The Los Angeles Lakers Just Ripped Off the Brooklyn Nets
On Tuesday, the Los Angeles Lakers committed the first big theft, er, I mean consummated the first big trade of NBA Draft week.
In a deal with Brooklyn that the New York Post, for reasons only they understand, called a blockbuster, the Lakers received former All-Star center Brook Lopez and the 27th pick in Thursday's draft, while the Nets took back former number-two pick D'Angelo Russell and center Timofey Mozgov.
The general belief amongst the NBA cognoscenti was that the Lakers won the trade for a variety of reasons: Offloading Russell opens up the starting point guard spot for now-likely Lakers draftee Lonzo Ball. Shedding Mozgov's contract -- you know, the four-year, $64 million albatross that still gives Lakers fans nightmares -- will make it easier for Magic Johnson et al to afford Paul George. And Lopez isn't a bad player.
D'Angelo Russell, however, is.
Or so says nERD.
For the uninitiated, nERD is numberFire's player ranking that measures the total contribution of a player throughout the course of a season, based on their efficiency. (For a more detailed explanation, check out our glossary.) To offer up some context, the league average nERD is 0, and last season's nERD leader, Kawhi Leonard, racked up a 19.5 mark.
Russell's nERD was a paltry -5.4.
Admittedly, nERD doesn't tell the whole story, but it has to make the Lakers fan base feel a bit better about moving a 21-year-old in exchange for a 29-year-old who's entering his 10th year in the league.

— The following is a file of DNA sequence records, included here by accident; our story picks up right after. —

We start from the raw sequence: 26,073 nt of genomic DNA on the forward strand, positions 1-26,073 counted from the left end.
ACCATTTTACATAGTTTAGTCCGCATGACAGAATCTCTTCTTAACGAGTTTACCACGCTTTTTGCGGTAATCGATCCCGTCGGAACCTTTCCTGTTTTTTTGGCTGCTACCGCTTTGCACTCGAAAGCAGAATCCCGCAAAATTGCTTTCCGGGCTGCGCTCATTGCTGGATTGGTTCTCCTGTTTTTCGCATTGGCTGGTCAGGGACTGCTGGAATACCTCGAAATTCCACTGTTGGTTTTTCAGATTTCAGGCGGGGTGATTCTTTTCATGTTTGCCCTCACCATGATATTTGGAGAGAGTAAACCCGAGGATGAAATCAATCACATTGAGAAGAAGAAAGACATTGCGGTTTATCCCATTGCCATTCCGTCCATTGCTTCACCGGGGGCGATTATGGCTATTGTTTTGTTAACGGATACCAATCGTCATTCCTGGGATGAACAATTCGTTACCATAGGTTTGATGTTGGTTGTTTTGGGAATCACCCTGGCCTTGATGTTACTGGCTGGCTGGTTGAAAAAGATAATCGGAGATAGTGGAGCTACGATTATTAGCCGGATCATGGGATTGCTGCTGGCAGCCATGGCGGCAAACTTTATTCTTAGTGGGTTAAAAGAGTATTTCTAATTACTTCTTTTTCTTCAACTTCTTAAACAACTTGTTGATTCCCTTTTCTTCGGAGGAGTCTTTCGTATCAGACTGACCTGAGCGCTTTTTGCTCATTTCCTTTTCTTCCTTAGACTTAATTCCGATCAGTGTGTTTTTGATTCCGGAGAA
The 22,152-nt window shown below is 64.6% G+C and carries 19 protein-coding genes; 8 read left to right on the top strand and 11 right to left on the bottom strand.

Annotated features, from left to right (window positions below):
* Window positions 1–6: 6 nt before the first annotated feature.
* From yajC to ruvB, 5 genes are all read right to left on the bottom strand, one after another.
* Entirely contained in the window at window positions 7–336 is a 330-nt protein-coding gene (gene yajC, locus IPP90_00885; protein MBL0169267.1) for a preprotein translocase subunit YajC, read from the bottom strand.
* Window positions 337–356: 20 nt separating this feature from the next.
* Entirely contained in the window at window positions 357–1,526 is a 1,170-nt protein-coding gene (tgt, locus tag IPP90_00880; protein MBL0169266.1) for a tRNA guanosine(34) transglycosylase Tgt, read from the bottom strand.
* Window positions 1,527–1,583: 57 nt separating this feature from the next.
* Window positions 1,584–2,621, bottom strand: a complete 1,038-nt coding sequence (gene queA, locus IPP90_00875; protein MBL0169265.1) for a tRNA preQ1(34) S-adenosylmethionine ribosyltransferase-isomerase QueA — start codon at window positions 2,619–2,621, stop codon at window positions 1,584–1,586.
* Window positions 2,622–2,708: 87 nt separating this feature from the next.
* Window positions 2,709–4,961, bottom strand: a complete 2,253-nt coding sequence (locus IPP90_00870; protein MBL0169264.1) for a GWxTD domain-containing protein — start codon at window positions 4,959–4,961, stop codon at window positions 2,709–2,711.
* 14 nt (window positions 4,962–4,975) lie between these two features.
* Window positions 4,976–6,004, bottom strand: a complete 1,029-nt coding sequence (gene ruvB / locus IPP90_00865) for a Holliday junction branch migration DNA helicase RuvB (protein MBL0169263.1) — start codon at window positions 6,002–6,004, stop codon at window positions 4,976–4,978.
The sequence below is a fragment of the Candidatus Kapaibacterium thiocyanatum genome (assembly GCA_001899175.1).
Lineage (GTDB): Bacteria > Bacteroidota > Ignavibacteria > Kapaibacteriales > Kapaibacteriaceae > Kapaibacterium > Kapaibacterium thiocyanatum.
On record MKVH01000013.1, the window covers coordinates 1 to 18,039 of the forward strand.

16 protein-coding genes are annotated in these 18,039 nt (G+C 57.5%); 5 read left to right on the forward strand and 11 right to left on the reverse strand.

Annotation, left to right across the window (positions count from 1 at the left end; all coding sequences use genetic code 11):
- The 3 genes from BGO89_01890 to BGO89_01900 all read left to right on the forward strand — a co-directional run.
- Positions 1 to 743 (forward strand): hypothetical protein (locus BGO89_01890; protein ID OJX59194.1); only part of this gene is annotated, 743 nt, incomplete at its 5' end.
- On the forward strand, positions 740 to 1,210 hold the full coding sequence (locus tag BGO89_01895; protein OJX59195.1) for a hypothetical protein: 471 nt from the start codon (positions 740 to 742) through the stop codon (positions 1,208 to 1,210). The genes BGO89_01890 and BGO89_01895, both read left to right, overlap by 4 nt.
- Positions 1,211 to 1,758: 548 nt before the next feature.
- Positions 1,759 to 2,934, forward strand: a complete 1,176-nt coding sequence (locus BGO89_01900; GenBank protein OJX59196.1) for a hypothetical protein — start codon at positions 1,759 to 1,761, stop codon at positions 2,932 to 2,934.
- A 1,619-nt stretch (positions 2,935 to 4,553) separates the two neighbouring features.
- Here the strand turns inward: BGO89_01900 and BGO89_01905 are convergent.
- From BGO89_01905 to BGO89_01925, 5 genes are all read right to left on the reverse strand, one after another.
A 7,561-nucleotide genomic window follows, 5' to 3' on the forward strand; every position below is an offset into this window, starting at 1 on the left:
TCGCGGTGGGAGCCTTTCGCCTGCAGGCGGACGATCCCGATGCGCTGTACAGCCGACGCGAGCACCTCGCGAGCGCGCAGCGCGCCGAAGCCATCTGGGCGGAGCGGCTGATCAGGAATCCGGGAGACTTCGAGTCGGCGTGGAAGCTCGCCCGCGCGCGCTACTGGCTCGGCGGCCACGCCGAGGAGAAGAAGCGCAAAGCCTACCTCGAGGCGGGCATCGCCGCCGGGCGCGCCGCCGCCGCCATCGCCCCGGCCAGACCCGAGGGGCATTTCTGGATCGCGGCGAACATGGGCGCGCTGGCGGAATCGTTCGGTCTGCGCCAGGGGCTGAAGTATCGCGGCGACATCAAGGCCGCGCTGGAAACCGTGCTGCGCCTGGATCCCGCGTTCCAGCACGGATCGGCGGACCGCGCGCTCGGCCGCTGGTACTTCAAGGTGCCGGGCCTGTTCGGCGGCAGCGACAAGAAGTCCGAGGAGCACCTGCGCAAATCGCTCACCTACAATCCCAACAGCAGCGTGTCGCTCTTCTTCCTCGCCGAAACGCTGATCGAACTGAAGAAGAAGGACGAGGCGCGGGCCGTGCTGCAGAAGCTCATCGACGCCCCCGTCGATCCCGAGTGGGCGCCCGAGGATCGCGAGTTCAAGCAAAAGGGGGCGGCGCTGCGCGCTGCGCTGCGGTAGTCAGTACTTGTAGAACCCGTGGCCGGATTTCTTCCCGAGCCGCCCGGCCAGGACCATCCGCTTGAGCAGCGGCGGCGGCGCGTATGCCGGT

But here's the thing about that 29-year-old: Dude can play.
Last season, the Nets all-time leading scorer averaged 20.5 points a night, making him the third-highest scoring center in the Association behind DeMarcus Cousins (27.0) and Karl-Anthony Towns (25.1). Even more impressively, Lopez finished the year tied for seventh in blocks per game (1.65) with third-team All-NBA-er DeAndre Jordan.
However, all wasn't rosy in Lopez Land.
In his 75 games, he had the worst rebounding season of his career, managing only 5.4 boards, as compared to his career average of 7.1. According to StatMuse, Lopez posted the worst rebound percentage among centers with at least 2,000 minutes played, with 9.6. However, StatMuse also tells us that Brook's new frontcourt buddy, Julius Randle, compiled a 16.3 rebound percentage, so all should be fine in the L.A. paint.
As for Russell, in terms of per-36 minutes stats, the Nets' incumbent starting point guard, Jeremy Lin is a somewhat more attractive option.
Considering that Lin finished 2016-17 with a respectable nERD rating of 0.6, these digits shouldn't come as much of a surprise.
Russell does have a couple factors in his favor: Age and money. Lin is six years older, and Russell is still on his reasonable rookie deal ($5.5 million in 2017-18, $7 million in 2018-19, $9.1 million in 2019-20), while Lin is in the second year of a three-year, $38 million deal that will earn him $12 million this season, and $12.5 million next. Lin wins the stats battle, but Russell gets the edge in mileage and affordability, so let's call it a wash.
It's been said time and again that when it comes to a trade, the team who lands the best player is the winner. Not only did the new Los Angeles Lakers front office regime of Magic Johnson and Rob Pelinka steal the best player, but they gave the Nets a redundant one, as well a substandard center with a horrible contract.
And they pulled off the robbery in broad daylight.